Cryotherapy for plantar fasciitis and nerve pain

Updated 2/7/2024
Cryotherapy Los Angeles, Mortons Neuroma Treatment Options

What is cryotherapy ablation?

Cryotherapy (also known as cryosurgery or cryoablation) is a state-of-the-art treatment that uses extremely low temperatures to painlessly destroy nerve tissue. Cryotherapy nerve blocks stop the transmission of pain signals to the brain and relieve pain.


Ultrasound-guided cryosurgery is similar to radiofrequency ablation — which uses radio waves to create heat and break down nerves. However, cryoablation differs from radiofrequency ablation in that cryo pain relief is often faster.


What foot conditions does cryotherapy ablation treat? 

Cryotherapy ablation is one of the most effective treatment options for several painful medical conditions of the foot, including plantar fibroma, plantar fasciitis, heel spurs, and Morton’s neuroma


Ablation may be used for chronic back pain, as well as neck, shoulder, and knee pain.


How does cryotherapy work?

Cryoablation shrinks and destroys fibers in targeted peripheral nerves to reduce or stop the conduction and excitability of the nerve. A tiny ice ball on the end of the cryoprobe destroys damaged nerve fibers, blocking pain signals and allowing healthy sensory nerve regeneration.


In short: extremely cold temperatures destroy targeted nerves so they can no longer send pain signals to the brain. Through a rapid and limited deep-freezing of the affected area, the chronic pain caused by the nerve is resolved with a simple and comfortable office procedure.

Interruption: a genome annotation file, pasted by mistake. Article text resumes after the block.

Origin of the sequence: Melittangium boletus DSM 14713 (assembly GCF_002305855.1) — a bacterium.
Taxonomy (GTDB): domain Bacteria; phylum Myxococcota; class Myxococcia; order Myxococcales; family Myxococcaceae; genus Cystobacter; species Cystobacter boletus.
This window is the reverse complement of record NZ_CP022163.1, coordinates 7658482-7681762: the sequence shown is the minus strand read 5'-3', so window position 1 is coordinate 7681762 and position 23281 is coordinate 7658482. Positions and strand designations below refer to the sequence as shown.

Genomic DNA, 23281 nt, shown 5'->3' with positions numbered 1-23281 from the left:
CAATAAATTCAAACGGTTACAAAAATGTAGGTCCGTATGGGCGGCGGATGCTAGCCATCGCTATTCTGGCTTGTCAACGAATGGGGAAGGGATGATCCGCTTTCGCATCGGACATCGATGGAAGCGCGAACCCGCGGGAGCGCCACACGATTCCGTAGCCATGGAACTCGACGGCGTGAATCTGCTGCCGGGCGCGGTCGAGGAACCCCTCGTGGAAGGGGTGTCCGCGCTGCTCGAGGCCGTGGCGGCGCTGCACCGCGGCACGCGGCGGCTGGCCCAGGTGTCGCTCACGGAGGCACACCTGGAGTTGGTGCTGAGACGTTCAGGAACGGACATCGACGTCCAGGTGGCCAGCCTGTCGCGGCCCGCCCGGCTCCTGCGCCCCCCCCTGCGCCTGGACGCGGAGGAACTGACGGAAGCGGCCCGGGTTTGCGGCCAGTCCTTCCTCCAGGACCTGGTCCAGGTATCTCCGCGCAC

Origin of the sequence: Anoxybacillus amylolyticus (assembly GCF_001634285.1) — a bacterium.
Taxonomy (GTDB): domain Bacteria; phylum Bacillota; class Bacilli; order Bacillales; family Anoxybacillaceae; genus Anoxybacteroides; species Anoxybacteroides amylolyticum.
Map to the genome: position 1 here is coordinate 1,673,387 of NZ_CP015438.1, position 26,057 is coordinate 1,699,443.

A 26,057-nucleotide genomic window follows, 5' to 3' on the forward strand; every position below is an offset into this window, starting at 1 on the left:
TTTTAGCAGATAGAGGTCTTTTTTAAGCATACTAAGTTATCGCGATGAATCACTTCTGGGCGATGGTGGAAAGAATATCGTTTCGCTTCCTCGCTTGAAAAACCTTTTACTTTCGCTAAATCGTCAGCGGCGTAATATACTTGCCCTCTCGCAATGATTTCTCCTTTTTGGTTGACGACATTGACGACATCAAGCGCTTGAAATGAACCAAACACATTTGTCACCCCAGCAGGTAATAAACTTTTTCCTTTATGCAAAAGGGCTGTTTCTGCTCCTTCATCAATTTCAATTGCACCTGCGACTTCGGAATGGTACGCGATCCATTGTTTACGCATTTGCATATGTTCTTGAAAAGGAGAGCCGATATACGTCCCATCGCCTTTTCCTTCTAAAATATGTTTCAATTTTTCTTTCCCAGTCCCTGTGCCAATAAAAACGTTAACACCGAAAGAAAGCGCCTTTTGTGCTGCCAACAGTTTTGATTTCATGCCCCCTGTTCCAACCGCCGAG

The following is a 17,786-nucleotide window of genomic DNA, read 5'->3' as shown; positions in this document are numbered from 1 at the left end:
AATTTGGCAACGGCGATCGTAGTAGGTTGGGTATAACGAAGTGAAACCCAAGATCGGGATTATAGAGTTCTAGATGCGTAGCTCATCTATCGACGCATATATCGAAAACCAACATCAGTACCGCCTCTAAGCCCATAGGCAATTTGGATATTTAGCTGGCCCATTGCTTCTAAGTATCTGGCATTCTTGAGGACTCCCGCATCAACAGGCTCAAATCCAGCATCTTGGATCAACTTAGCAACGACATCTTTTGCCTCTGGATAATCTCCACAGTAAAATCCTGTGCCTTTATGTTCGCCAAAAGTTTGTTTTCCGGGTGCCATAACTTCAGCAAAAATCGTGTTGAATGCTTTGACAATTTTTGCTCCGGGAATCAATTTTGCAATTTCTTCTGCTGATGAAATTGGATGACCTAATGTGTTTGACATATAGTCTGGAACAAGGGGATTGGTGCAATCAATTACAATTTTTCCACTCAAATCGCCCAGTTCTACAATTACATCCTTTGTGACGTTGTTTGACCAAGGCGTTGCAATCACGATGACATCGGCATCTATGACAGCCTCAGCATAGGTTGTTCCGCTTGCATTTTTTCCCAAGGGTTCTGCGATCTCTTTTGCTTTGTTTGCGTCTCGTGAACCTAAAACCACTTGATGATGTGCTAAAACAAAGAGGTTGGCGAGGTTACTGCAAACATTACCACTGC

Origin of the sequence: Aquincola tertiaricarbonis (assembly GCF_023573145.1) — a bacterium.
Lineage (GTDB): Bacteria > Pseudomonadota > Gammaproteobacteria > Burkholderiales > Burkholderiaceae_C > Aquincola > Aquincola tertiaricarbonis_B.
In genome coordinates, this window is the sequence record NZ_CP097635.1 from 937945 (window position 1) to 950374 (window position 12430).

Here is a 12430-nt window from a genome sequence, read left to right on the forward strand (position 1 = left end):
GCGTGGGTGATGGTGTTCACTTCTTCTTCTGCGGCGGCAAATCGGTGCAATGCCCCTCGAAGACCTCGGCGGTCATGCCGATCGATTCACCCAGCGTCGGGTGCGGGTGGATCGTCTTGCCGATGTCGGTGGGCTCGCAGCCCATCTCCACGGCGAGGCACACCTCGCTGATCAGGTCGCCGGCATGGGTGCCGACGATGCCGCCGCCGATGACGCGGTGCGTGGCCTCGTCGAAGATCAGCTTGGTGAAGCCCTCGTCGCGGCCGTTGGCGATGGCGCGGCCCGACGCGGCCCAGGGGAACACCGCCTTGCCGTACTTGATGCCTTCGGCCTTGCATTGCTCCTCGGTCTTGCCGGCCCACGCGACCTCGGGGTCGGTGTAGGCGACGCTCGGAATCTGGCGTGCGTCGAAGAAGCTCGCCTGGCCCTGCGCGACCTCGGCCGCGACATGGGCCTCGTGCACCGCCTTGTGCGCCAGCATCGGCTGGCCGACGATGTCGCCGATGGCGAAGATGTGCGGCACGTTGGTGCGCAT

In the long term, cryotherapy nerve ablation can stop future irritation and inflammation of the nerve.


At University Foot & Ankle Institute, this ultrasound-guided non-surgical procedure is combined with a nerve stimulator to increase the accuracy of the probe placement and the success of the overall procedure.


What to expect during cryotherapy nerve ablation?

Cryosurgery is a minimally invasive and relatively painless modality. You may feel a slight pinch from the needle when the local anesthetic is injected, but after that, you shouldn’t feel much more than light pressure during the surgery. A small incision is made, and the cryoprobe is inserted into the foot. The procedure only takes a few minutes.


Sometimes the procedure does not fully treat the nerve pain on the first attempt, and a second or third treatment may be necessary.


Most patients find that after two or three treatments their pain is significantly less or completely gone. In the rare case that cryoablation has little effect after two or three months, we may need to use a different ultrasound-guided ablation procedure.


Another major upside to this procedure is we don’t “burn any bridges,” in other words, we can easily remove the damaged nerve if this procedure does not work. 


What to expect after cryotherapy ablation?

After cryotherapy ablation, it is normal to experience numbness, swelling, or bruising. Some people may also experience a tingling or “pins and needles” sensation. 


These side effects are usually temporary and should resolve within a few days. In very rare cases, more serious side effects may occur, such as nerve damage or skin injury. If you experience any of these side effects, please contact your doctor.


Are there risks with cryotherapy?